content by

Robert Sharp

Palestine +100 Imagines Many Possible Futures

Screw Roland Barthes: if ever the identity of the author mattered to how a piece of literature is understood, it matters to Palestine +100.

The nationality of the authors in this collection is relevant for several reasons. First, because this book is (according to the publisher) the first ever anthology of Palestinian Science Fiction. But it matters also because this collection is an important statement on how Palestinian artists see themselves, and how they view their national prospects in the decades to come.

The premise of the book is a simple one. A dozen authors are invited to write a story set one hundred years after the establishment of the state of Israel in 1948. During the creation of that new country, more than 700,000 Palestinians were forced to flee their homes, an event that they and their descendants have come to know as the Nakba (‘catastrophe’). This was the event that created refugee camps all over the Levant, and in turn a sense of the Palestinian ‘right of return’ to the homes they left behind. This concept haunts every negotiation between Palestinian representatives and the Israeli government… and it looms large in this collection too.

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The Outliers: A Tribute to Writers Who Refuse To Stay Silent

Have you ever been stood up by Cory Doctorow? I have. Back in 2010 I was due to interview him at the London Book Fair about his latest novel For The Win. I read his entire back catalogue and planned loads of insightful questions, but when the time came for the interview in the PEN Literary cafe, he didn’t show up. Later, I received an e-mail from him with a preposterous and obviously made-up excuse about how his plane had been grounded by a volcano. So it was me on the stage with an empty chair. (My hastily written chat standard performance poem “The Empty Chair a.k.a Cory Doctorow Is Not Here Today” rocked YouTube, with literally dozens of views.)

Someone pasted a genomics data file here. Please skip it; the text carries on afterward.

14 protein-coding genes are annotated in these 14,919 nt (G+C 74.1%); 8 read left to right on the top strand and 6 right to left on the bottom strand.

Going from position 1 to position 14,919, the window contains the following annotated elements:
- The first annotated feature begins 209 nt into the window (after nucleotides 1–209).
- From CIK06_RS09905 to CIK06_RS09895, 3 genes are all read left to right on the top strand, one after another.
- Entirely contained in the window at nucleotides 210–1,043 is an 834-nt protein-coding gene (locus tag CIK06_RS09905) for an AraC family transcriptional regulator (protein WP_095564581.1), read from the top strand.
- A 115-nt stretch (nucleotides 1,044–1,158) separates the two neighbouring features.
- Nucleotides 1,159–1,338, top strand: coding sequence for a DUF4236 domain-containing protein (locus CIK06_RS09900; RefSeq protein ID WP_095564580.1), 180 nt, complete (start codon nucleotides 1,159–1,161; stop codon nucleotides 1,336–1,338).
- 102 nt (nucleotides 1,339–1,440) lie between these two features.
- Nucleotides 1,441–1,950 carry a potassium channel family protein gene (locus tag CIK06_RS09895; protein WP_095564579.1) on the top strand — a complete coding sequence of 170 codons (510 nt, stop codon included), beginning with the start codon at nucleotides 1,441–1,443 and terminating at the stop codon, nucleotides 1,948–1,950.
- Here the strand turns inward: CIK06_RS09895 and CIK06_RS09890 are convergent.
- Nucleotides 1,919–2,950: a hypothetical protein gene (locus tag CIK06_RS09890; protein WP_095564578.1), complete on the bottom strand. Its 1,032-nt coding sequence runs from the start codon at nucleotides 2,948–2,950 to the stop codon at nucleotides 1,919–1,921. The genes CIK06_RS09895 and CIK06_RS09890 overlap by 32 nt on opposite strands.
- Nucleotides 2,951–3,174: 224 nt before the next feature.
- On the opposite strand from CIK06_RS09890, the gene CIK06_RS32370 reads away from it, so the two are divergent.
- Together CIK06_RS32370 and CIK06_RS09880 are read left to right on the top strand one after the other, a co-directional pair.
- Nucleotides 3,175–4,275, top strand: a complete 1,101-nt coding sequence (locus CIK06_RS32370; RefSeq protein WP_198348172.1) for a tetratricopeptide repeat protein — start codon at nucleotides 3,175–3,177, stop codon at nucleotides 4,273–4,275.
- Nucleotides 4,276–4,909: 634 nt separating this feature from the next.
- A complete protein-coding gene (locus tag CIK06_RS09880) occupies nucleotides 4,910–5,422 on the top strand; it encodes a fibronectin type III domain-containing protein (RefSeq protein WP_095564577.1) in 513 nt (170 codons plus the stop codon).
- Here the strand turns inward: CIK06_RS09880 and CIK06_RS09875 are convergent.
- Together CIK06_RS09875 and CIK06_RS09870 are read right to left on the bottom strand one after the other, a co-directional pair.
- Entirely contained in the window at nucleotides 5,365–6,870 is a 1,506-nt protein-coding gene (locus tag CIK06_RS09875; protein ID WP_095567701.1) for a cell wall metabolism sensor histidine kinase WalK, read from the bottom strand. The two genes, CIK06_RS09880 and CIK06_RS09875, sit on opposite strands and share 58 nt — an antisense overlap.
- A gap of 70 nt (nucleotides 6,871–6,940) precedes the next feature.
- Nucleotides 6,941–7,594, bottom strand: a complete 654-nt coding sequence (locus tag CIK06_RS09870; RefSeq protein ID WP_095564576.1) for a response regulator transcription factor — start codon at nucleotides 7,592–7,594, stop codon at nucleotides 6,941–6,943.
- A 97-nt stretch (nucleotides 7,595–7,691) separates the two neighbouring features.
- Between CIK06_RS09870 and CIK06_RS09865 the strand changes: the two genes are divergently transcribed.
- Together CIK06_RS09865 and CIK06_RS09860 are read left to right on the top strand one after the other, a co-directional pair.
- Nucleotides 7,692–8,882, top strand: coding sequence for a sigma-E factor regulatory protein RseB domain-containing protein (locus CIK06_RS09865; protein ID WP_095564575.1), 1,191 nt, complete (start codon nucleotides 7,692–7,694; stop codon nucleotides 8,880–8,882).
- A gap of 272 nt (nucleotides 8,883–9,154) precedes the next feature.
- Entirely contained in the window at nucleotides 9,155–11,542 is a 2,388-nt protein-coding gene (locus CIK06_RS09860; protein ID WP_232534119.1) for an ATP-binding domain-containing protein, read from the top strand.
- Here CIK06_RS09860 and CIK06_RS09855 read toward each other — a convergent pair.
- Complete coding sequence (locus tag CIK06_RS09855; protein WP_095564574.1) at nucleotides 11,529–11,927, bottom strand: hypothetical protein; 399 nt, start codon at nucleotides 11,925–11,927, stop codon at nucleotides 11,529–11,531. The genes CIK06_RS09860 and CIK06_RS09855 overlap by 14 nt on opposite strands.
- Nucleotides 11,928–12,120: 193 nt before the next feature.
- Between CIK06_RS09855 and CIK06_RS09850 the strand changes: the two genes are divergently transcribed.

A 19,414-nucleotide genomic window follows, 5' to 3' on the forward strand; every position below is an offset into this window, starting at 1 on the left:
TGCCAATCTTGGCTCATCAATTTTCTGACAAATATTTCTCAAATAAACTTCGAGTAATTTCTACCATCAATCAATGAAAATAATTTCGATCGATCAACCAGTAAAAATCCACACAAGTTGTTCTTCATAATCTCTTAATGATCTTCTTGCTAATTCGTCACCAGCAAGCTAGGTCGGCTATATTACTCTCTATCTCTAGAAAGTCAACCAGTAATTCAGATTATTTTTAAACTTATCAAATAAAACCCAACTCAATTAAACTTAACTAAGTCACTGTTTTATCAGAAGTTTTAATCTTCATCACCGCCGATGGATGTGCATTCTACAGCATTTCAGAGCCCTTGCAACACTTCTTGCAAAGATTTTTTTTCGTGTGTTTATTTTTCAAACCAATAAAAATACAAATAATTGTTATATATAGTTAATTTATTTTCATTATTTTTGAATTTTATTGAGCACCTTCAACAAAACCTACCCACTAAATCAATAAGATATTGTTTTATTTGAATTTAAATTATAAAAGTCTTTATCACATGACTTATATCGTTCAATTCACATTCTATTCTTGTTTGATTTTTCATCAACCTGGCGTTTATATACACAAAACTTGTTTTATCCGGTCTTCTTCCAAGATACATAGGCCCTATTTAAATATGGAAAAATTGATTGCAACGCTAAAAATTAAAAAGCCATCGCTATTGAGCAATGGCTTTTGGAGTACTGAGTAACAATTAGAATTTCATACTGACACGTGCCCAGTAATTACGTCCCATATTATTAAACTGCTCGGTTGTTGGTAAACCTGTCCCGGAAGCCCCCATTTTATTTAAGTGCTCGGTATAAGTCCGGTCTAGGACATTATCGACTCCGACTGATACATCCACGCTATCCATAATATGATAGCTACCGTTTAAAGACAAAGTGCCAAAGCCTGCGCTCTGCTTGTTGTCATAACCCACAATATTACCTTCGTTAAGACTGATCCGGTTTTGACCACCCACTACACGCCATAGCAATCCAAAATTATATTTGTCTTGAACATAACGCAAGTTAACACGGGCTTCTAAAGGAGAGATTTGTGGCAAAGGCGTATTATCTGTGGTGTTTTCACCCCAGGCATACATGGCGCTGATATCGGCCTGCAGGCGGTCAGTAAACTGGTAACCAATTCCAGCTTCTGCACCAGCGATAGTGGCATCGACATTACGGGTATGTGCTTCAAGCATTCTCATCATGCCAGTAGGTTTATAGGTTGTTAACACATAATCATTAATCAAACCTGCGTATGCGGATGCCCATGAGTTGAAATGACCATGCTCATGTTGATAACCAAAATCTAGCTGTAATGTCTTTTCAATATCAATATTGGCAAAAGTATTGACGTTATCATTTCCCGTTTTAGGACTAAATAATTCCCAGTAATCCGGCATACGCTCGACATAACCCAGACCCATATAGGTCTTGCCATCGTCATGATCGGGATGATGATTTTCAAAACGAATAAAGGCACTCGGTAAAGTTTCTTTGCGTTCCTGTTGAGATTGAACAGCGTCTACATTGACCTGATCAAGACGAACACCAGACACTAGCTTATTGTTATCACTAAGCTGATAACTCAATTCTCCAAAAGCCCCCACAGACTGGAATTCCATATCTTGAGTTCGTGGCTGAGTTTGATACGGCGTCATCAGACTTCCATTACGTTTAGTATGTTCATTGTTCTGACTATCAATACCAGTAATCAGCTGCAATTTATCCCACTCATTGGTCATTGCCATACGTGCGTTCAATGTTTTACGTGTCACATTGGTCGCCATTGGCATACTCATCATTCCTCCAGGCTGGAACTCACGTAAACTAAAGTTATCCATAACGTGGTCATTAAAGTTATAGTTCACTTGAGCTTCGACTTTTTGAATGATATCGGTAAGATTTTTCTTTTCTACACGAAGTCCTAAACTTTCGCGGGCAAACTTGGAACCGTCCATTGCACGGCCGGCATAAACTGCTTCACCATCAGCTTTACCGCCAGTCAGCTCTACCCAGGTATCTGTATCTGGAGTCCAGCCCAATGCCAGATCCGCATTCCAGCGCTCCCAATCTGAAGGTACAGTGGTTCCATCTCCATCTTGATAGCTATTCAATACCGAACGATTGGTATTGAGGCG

Cory’s ash smudged seat was reminiscent of an old PEN tradition. At official meetings and during the annual congress, writers share the stage with an empty chair to symbolise and remember those writers who are absent. They may be in prison, or in exile, or in hospital, or in a grave, because of what they have written. Banned books week is the perfect time to remember these missing authors and poets.

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Series: Banned Books Week 2013

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